Gill Matthewson, my colleague, did fantastic statistical work on women’s participation in the profession. That gave people the ability to locate themselves in the profession. The realised they were not alone. Previously if people were having problems, they tended to think ‘It’s just me,’ or, if they had never experienced any issues they thought, ‘I’m fine, there is no problem, what are you talking about?’ Statistics are really important because they point to general trends and the experience of the group. Of course your own experience might not match the story told by the statistics, but that can help generate empathy and understanding.

You don’t get into architectural publishing intentionally. You stumble in. There are no career paths. There are not that many editors in the country. Every one of us has a slightly different background, and every one of us has had a pretty organic career. I’ve never known where I was going. I don’t know if that’s good or bad, but I do think if you are focused on a particular path, you might not see the opportunities on the side, which might be more interesting.

Parlour started out as a communication platform for the research. We became a formal advocacy group in 2015 when we set up as an incorporated association. (People thought it was an organisation a long time before it was). It’s about giving the research life and impact out there in the world. But is also about drawing the knowledge of others in too.

We developed the Parlour Guides to Equitable Practice as one way to activate the research, and give people the tools to make change in their own workplace. There are eleven topics – there’s one on negotiation, one on pay equity, one on career breaks, and so on. Each explains what the issue is, why it matters and what ‘you’ can do about it. It’s addressed to architectural practices, to employees and to professional bodies. Each party have different types of issues, and different types of agency, and if you can understand these different perspectives, you’re more likely to get somewhere. They’ve been remarkably successful. Particularly in the US!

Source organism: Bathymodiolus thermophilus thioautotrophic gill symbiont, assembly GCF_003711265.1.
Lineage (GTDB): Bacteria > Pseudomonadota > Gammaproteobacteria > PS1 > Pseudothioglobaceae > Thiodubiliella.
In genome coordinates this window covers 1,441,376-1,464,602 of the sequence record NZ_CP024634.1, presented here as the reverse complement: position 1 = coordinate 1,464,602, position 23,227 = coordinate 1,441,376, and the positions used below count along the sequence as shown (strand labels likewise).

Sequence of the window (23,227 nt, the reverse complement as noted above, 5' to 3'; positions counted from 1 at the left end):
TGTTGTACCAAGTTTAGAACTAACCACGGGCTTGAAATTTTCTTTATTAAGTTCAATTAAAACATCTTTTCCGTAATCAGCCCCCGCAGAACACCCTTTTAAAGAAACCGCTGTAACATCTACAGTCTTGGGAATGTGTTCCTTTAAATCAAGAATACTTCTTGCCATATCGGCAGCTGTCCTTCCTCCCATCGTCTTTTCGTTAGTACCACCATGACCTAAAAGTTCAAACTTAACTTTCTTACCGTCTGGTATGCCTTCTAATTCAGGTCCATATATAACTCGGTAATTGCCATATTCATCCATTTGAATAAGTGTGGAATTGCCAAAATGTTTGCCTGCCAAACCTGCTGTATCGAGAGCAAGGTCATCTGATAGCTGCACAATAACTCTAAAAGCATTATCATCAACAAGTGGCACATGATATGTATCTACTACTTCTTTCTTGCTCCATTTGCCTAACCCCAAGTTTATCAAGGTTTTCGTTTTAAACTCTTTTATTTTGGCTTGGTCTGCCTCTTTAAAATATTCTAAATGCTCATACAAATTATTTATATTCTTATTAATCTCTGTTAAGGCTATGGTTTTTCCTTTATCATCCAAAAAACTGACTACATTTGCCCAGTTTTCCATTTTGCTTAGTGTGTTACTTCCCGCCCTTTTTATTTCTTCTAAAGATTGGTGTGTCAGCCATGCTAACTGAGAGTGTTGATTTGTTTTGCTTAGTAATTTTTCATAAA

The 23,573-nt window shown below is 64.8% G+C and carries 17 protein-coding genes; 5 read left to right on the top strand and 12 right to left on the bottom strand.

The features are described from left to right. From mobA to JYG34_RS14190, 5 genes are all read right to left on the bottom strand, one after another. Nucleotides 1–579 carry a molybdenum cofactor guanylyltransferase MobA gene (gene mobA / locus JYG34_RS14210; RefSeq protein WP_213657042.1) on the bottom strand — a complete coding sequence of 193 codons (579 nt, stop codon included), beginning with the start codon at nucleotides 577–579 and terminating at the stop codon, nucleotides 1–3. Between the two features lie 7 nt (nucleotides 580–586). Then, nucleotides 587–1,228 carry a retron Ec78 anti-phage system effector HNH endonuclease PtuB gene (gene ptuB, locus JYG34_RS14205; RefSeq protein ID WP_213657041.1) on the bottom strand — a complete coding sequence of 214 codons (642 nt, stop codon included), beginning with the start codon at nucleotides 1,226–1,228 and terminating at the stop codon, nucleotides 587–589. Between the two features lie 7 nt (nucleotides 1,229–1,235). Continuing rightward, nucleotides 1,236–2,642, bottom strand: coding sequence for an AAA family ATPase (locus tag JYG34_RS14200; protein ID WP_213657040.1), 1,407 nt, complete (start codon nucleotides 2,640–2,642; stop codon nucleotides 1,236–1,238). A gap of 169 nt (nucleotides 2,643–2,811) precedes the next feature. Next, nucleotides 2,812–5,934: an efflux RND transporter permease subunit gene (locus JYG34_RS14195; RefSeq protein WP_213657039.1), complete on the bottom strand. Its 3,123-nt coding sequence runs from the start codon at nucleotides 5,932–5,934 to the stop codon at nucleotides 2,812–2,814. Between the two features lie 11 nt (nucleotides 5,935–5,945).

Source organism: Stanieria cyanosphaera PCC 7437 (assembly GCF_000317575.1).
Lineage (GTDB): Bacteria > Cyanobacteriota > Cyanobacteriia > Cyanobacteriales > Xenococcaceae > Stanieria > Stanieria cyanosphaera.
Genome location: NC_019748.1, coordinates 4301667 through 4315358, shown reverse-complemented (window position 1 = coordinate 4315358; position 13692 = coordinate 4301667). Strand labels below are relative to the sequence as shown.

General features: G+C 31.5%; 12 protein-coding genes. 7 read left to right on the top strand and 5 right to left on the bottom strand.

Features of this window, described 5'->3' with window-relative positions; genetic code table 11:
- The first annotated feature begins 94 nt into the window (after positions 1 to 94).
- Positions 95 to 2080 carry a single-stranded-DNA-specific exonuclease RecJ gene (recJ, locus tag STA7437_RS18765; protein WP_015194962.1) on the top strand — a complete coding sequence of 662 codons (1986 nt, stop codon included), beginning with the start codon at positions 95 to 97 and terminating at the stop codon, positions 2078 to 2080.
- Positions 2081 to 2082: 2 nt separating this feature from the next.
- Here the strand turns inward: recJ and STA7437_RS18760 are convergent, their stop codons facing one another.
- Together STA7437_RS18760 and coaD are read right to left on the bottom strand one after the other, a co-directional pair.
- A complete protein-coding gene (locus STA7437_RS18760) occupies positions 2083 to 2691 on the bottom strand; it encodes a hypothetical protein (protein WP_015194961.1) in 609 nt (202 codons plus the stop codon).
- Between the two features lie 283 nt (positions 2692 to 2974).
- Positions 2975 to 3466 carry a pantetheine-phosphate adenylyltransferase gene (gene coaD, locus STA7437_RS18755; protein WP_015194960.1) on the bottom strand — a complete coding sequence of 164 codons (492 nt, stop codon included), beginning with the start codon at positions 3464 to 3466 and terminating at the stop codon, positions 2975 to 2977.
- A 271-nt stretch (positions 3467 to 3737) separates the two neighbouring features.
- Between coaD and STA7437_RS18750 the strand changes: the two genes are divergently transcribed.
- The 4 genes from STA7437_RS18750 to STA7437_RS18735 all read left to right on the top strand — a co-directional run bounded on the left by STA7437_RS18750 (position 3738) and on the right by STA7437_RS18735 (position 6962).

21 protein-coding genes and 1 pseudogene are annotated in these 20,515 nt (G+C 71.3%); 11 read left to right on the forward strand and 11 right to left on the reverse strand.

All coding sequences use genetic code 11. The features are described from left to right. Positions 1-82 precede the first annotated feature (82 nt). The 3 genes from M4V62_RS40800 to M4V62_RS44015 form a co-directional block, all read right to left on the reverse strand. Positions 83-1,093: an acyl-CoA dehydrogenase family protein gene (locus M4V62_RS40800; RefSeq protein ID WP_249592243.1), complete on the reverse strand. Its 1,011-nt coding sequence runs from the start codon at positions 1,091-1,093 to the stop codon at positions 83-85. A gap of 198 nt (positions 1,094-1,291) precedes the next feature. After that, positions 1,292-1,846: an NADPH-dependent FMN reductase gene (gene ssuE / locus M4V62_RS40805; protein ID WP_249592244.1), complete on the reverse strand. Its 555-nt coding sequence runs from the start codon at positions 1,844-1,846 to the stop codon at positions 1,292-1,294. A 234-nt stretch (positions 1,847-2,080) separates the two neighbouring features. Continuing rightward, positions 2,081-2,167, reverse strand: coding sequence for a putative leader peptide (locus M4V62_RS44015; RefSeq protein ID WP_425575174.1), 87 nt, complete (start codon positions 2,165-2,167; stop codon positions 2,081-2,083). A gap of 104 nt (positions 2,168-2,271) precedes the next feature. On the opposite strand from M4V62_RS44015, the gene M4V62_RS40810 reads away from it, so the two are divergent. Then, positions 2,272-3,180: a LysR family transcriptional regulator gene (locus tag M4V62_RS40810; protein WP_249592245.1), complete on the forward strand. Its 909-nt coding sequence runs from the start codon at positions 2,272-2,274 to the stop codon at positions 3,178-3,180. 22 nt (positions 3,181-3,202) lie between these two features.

Another project we’ve done is WikiD, which is writing women in the built environment into Wikipedia. This is a collaboration with Architexx in New York and colleagues in Berlin. We’ve written  guides and run workshops. We have also set up the Parlour Seasonal Salons, which came about partly because women were commenting that they know their own generation, but they don’t know older or younger women. So the Salons are informal, convivial events that encourage people to build networks across generations.  Each one starts with a public conversation between two women, which have been fantastic. The only rule is that everyone who comes has to talk to one person they don’t already know.

We started the formal organisation through crowd funding, and with initial support from the Australian Institute of Architects, but now we have a number of key sponsors – AWS supports our event programs, and a number of universities support the organisation as a whole. When we started, the core members of that research project were relatively well known. All well regarded as academics and as writers. So that helped with getting people bothered to listen. If you look like you’re grown up and you don’t look like a bunch of daggy people in the corner, it makes a big difference.

It’s a long project. People have been working on gender equity in architecture from before we were alive, and they’ll likely others be working on it once we are gone. Building on the work and of others, and making the pathways for those who come after are both really important.